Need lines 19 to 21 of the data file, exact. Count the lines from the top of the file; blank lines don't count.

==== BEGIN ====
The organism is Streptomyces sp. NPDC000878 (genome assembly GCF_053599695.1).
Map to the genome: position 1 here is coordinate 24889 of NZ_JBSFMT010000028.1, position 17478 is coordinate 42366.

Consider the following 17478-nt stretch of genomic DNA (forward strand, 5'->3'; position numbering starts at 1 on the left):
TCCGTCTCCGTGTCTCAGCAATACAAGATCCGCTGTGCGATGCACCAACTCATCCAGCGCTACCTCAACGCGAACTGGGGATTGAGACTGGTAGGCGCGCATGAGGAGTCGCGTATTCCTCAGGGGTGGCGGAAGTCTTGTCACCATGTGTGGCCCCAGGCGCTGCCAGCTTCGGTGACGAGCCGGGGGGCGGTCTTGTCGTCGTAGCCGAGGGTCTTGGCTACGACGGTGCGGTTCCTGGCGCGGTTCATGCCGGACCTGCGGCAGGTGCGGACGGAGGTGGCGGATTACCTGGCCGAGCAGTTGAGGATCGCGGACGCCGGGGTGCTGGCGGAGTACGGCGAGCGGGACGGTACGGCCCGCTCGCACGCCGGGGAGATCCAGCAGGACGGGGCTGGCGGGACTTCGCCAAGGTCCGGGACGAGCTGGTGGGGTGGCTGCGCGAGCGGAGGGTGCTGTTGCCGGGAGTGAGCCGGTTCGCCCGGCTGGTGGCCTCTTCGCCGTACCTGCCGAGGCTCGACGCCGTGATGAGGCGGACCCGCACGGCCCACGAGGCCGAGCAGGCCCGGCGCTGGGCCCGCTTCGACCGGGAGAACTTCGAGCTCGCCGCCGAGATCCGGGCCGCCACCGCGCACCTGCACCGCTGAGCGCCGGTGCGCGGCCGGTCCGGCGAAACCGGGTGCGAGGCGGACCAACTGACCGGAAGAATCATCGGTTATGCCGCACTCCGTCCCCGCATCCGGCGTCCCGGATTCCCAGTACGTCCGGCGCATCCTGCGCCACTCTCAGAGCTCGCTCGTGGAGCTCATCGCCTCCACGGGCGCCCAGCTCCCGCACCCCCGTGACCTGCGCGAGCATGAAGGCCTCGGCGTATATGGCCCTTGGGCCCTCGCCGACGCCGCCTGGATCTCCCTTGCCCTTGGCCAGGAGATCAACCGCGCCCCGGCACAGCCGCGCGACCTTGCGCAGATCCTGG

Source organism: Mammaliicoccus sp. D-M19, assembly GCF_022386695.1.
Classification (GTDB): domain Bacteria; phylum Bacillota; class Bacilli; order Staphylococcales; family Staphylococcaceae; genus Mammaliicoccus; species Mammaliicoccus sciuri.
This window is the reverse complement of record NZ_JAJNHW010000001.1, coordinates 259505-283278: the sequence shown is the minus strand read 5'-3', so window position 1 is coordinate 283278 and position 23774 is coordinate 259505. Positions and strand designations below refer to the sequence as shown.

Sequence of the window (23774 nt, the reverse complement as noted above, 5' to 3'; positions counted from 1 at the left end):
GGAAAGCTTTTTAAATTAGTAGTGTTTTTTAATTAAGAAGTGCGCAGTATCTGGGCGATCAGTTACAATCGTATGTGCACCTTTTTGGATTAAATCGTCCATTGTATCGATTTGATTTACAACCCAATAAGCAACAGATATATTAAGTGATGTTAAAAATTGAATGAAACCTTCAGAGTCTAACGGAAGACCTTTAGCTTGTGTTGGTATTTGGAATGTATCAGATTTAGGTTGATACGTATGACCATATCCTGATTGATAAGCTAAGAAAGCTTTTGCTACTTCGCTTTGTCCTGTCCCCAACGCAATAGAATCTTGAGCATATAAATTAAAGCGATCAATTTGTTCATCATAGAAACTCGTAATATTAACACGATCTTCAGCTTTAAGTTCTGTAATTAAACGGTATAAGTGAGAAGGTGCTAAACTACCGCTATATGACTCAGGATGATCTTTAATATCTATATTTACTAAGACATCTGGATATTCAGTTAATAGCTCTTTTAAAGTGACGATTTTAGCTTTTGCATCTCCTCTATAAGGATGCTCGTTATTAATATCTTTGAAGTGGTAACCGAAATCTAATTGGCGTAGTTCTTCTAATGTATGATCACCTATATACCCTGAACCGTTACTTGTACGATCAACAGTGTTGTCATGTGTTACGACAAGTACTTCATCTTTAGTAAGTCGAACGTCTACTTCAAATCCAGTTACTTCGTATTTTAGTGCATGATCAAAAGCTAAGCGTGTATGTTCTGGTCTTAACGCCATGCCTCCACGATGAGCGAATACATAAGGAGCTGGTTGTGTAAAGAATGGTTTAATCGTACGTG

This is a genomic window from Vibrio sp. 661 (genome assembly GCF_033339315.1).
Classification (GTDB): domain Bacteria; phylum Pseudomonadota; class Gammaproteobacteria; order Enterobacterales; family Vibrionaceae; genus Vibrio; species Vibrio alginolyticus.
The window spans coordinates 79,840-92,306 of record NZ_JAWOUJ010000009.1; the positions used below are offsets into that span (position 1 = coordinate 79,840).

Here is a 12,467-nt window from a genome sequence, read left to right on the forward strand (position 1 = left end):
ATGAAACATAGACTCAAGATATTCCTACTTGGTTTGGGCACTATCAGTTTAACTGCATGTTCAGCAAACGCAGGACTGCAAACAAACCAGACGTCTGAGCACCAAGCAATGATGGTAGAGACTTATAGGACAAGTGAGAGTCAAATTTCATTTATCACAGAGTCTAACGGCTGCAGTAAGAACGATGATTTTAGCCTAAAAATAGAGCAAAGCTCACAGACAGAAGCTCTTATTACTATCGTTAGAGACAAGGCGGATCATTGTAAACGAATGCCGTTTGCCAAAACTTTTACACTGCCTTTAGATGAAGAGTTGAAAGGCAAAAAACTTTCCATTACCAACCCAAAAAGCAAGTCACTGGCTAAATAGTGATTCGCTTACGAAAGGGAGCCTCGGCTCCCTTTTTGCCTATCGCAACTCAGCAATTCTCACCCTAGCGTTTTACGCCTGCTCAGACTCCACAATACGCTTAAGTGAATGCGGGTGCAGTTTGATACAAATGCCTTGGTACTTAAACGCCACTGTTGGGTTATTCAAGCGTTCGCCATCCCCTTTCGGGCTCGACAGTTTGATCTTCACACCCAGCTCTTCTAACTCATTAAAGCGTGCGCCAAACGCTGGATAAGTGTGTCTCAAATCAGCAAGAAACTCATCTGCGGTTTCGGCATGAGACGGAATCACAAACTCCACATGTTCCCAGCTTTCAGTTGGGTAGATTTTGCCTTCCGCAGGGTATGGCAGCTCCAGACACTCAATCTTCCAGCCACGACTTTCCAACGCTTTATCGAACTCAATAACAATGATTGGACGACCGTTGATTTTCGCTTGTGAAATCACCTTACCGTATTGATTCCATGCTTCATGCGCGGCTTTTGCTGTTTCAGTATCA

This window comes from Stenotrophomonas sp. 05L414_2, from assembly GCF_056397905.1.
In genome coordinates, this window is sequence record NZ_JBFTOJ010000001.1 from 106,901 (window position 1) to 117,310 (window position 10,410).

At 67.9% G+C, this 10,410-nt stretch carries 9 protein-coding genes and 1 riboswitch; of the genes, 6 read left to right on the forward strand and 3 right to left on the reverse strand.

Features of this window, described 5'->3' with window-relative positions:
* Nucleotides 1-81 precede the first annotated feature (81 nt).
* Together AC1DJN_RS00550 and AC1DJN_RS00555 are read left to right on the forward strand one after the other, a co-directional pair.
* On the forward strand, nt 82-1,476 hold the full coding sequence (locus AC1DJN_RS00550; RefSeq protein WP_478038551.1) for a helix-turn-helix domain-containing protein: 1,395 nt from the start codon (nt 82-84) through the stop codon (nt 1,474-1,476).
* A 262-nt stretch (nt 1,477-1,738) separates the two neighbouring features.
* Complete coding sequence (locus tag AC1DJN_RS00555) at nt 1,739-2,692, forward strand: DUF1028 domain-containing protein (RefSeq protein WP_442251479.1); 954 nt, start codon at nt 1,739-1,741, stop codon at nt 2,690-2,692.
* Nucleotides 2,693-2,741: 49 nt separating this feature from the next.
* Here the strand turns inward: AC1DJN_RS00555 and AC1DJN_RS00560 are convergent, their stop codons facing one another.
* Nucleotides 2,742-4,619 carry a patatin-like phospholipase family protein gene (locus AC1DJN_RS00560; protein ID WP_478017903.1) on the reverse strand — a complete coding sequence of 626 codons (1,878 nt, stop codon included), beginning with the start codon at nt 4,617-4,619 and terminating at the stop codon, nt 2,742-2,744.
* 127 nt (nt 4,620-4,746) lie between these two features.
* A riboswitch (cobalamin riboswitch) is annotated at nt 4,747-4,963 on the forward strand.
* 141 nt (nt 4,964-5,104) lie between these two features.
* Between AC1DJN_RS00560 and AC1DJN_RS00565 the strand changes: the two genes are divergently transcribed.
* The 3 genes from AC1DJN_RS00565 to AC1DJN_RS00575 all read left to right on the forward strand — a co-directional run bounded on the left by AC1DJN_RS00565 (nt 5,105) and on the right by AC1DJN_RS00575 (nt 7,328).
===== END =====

* Nucleotides 1-81 precede the first annotated feature (81 nt).
* Together AC1DJN_RS00550 and AC1DJN_RS00555 are read left to right on the forward strand one after the other, a co-directional pair.
* On the forward strand, nt 82-1,476 hold the full coding sequence (locus AC1DJN_RS00550; RefSeq protein WP_478038551.1) for a helix-turn-helix domain-containing protein: 1,395 nt from the start codon (nt 82-84) through the stop codon (nt 1,474-1,476).